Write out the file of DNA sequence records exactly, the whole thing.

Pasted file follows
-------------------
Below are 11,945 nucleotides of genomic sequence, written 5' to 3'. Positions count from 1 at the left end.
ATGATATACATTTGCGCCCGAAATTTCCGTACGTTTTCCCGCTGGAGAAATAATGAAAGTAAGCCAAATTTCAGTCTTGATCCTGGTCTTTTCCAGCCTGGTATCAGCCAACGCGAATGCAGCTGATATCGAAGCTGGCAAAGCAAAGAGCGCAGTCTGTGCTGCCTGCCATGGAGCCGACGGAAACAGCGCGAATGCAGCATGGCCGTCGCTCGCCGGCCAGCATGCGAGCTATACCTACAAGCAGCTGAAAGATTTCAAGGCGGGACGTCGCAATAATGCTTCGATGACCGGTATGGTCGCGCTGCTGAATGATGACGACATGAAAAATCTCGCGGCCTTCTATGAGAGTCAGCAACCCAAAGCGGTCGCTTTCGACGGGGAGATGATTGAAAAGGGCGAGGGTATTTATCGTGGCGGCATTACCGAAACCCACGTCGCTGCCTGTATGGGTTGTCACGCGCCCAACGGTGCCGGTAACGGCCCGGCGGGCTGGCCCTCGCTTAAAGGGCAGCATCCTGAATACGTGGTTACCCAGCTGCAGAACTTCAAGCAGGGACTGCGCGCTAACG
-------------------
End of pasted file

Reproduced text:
Below are 11,945 nucleotides of genomic sequence, written 5' to 3'. Positions count from 1 at the left end.
ATGATATACATTTGCGCCCGAAATTTCCGTACGTTTTCCCGCTGGAGAAATAATGAAAGTAAGCCAAATTTCAGTCTTGATCCTGGTCTTTTCCAGCCTGGTATCAGCCAACGCGAATGCAGCTGATATCGAAGCTGGCAAAGCAAAGAGCGCAGTCTGTGCTGCCTGCCATGGAGCCGACGGAAACAGCGCGAATGCAGCATGGCCGTCGCTCGCCGGCCAGCATGCGAGCTATACCTACAAGCAGCTGAAAGATTTCAAGGCGGGACGTCGCAATAATGCTTCGATGACCGGTATGGTCGCGCTGCTGAATGATGACGACATGAAAAATCTCGCGGCCTTCTATGAGAGTCAGCAACCCAAAGCGGTCGCTTTCGACGGGGAGATGATTGAAAAGGGCGAGGGTATTTATCGTGGCGGCATTACCGAAACCCACGTCGCTGCCTGTATGGGTTGTCACGCGCCCAACGGTGCCGGTAACGGCCCGGCGGGCTGGCCCTCGCTTAAAGGGCAGCATCCTGAATACGTGGTTACCCAGCTGCAGAACTTCAAGCAGGGACTGCGCGCTAACG